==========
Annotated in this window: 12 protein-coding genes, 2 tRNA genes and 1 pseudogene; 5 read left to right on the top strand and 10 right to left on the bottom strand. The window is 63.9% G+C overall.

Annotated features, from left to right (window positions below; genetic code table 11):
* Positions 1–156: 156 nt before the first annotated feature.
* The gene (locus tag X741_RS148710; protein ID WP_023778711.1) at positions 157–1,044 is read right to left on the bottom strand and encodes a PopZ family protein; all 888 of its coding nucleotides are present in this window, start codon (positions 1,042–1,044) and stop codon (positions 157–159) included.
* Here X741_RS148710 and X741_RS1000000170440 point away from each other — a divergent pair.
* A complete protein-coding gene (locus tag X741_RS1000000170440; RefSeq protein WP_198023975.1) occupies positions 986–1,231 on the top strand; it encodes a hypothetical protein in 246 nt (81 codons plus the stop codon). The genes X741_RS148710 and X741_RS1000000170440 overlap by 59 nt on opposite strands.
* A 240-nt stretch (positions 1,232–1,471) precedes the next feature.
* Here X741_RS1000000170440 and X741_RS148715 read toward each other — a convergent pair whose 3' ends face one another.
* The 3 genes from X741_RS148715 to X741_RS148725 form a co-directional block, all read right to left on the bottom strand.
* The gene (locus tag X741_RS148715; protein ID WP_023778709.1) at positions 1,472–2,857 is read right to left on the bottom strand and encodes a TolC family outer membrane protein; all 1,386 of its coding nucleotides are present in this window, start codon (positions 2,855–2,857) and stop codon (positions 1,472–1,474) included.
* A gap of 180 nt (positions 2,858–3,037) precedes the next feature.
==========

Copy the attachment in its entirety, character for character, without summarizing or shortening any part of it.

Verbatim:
Annotated in this window: 12 protein-coding genes, 2 tRNA genes and 1 pseudogene; 5 read left to right on the top strand and 10 right to left on the bottom strand. The window is 63.9% G+C overall.

Annotated features, from left to right (window positions below; genetic code table 11):
* Positions 1–156: 156 nt before the first annotated feature.
* The gene (locus tag X741_RS148710; protein ID WP_023778711.1) at positions 157–1,044 is read right to left on the bottom strand and encodes a PopZ family protein; all 888 of its coding nucleotides are present in this window, start codon (positions 1,042–1,044) and stop codon (positions 157–159) included.
* Here X741_RS148710 and X741_RS1000000170440 point away from each other — a divergent pair.
* A complete protein-coding gene (locus tag X741_RS1000000170440; RefSeq protein WP_198023975.1) occupies positions 986–1,231 on the top strand; it encodes a hypothetical protein in 246 nt (81 codons plus the stop codon). The genes X741_RS148710 and X741_RS1000000170440 overlap by 59 nt on opposite strands.
* A 240-nt stretch (positions 1,232–1,471) precedes the next feature.
* Here X741_RS1000000170440 and X741_RS148715 read toward each other — a convergent pair whose 3' ends face one another.
* The 3 genes from X741_RS148715 to X741_RS148725 form a co-directional block, all read right to left on the bottom strand.
* The gene (locus tag X741_RS148715; protein ID WP_023778709.1) at positions 1,472–2,857 is read right to left on the bottom strand and encodes a TolC family outer membrane protein; all 1,386 of its coding nucleotides are present in this window, start codon (positions 2,855–2,857) and stop codon (positions 1,472–1,474) included.
* A gap of 180 nt (positions 2,858–3,037) precedes the next feature.